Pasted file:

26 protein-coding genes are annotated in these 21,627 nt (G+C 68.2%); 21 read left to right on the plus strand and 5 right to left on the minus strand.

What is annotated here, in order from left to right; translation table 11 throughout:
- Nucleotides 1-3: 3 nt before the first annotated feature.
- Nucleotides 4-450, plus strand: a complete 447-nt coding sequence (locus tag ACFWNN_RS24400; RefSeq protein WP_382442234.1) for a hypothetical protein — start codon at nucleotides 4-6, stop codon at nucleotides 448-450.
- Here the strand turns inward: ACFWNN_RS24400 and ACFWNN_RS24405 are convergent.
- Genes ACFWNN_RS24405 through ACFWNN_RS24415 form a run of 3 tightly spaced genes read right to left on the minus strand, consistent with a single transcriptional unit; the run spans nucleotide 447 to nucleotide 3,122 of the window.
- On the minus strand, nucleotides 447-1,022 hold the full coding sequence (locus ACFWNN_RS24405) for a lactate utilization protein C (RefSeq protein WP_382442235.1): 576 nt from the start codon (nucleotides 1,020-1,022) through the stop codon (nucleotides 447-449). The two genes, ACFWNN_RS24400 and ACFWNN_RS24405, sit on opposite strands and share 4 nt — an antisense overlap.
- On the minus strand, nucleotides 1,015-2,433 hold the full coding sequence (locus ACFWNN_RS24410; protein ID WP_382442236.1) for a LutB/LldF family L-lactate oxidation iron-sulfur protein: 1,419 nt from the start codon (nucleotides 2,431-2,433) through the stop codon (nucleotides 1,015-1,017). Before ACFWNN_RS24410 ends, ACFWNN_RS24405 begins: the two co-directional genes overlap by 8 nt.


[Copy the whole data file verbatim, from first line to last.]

26 protein-coding genes are annotated in these 21,627 nt (G+C 68.2%); 21 read left to right on the plus strand and 5 right to left on the minus strand.

What is annotated here, in order from left to right; translation table 11 throughout:
- Nucleotides 1-3: 3 nt before the first annotated feature.
- Nucleotides 4-450, plus strand: a complete 447-nt coding sequence (locus tag ACFWNN_RS24400; RefSeq protein WP_382442234.1) for a hypothetical protein — start codon at nucleotides 4-6, stop codon at nucleotides 448-450.
- Here the strand turns inward: ACFWNN_RS24400 and ACFWNN_RS24405 are convergent.
- Genes ACFWNN_RS24405 through ACFWNN_RS24415 form a run of 3 tightly spaced genes read right to left on the minus strand, consistent with a single transcriptional unit; the run spans nucleotide 447 to nucleotide 3,122 of the window.
- On the minus strand, nucleotides 447-1,022 hold the full coding sequence (locus ACFWNN_RS24405) for a lactate utilization protein C (RefSeq protein WP_382442235.1): 576 nt from the start codon (nucleotides 1,020-1,022) through the stop codon (nucleotides 447-449). The two genes, ACFWNN_RS24400 and ACFWNN_RS24405, sit on opposite strands and share 4 nt — an antisense overlap.
- On the minus strand, nucleotides 1,015-2,433 hold the full coding sequence (locus ACFWNN_RS24410; protein ID WP_382442236.1) for a LutB/LldF family L-lactate oxidation iron-sulfur protein: 1,419 nt from the start codon (nucleotides 2,431-2,433) through the stop codon (nucleotides 1,015-1,017). Before ACFWNN_RS24410 ends, ACFWNN_RS24405 begins: the two co-directional genes overlap by 8 nt.